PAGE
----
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USB Stick/thumbdrive/flash drive plug broke... and now

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akshay

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The data+ and data- pads had come unglued from the PCB, so I soldered them back on. But the drive doesn't work. I've checked that all IC's get ground connection. The power is a little more complicated - it goes directly to a half k-Ohm resistor or such and then to the other chips. There's either a two-terminal regulator that I can't find because it looks like a SMD capacitor, or the USB controller has a built in down-converter. There's no three terminal series regulator that I can find.

The USB chip is PHISON PS2251-50. It's rated voltage is 2.6-3.7V, but when I plug in the USB drive now I get only 1.7V max at any of its pins. No datasheet available! I wonder if it's in a low power mode or if it's busted. I can't see why it's busted. The USB drive was plugged in when the plug broke, but can the data pins breaking destroy the controller chip? That seems odd.

Any recommendations on repair? The USB stick contains near-and-dear data of a friend.:-(
 

oyvdahl

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Does the drive show up at all when you plug it in? Or do you get any error messages? If so, then you should look at the resistors and make sure they are connected and working properly.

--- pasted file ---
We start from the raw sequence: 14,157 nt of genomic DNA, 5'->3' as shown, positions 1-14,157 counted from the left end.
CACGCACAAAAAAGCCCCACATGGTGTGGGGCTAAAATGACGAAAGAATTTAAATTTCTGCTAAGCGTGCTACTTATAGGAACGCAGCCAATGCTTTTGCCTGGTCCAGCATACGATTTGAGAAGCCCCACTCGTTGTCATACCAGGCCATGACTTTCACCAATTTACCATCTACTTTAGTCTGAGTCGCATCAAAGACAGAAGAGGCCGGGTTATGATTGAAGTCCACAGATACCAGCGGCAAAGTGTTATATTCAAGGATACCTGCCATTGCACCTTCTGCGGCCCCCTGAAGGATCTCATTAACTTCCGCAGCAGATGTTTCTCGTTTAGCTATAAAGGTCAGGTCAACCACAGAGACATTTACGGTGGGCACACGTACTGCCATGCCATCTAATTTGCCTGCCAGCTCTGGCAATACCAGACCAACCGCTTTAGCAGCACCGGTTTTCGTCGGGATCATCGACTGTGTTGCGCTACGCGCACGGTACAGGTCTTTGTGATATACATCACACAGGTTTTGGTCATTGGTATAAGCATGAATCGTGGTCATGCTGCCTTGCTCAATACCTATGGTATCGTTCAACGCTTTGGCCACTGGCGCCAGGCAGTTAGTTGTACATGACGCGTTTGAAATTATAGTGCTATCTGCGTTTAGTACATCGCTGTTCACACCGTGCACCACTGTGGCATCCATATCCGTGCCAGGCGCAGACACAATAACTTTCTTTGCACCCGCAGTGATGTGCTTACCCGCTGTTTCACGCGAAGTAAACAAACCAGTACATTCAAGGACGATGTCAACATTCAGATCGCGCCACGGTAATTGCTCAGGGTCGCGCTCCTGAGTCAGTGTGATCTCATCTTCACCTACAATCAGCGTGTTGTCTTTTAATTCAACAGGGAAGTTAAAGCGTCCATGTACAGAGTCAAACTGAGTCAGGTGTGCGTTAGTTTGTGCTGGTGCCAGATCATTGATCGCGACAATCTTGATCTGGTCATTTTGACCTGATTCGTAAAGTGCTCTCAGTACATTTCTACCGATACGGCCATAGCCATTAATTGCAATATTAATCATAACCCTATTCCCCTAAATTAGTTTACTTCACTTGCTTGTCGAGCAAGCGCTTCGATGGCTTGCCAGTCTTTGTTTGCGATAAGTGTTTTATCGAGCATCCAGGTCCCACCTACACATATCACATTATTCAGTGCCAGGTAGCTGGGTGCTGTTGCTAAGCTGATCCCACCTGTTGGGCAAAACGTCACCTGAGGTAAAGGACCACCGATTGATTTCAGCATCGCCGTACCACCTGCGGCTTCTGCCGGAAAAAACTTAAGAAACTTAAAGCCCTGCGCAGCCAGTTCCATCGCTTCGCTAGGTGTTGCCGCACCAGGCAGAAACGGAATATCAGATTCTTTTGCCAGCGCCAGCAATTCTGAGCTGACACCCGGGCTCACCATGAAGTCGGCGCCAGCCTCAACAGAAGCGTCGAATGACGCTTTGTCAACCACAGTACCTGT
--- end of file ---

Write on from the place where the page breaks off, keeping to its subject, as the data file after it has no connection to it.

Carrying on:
If nothing happens when you plug it in, you should look at the voltage at the D+ pin when plugged in. It needs to be pulled up by a resistor to indicate that there is something on the bus.
 
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    akshay

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KJ6EAD

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It sounds like one or more of the circuit paths has been cracked. Reflow all components near the connector and jumper in a new connector on a short cable to recover the data.
 
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    akshay

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akshay

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I only see 7ohm series resistors that go from the data wires to the PHISON USB controller. I'm assuming the pullups are internal? Also I've checked the components on the bottom... they seem to have connections! I agree that a track might be cracked on an internal layer, it's proven really hard to find though.

Also, I'm assuming that the memory chips get power from the USB controller which has a built in regulator? The confusing thing is that the PHISON chip, from what little data they have on their website,
PHISON Electronics Corp. Introduces the World's Best NAND Flash Solution
has an operating voltage of upto 3.6V, but USB is 5V! The supply to this chip seems to be going through 700ohm resistor! i.e. there's two 1.5k resistors between the 5V supply track and the phison chip. I don't know which is the VDD terminal on the chip, but I've checked that the highest voltage on any pin is 1.66V :eek:

The Data pins have 0V on them. :(
 
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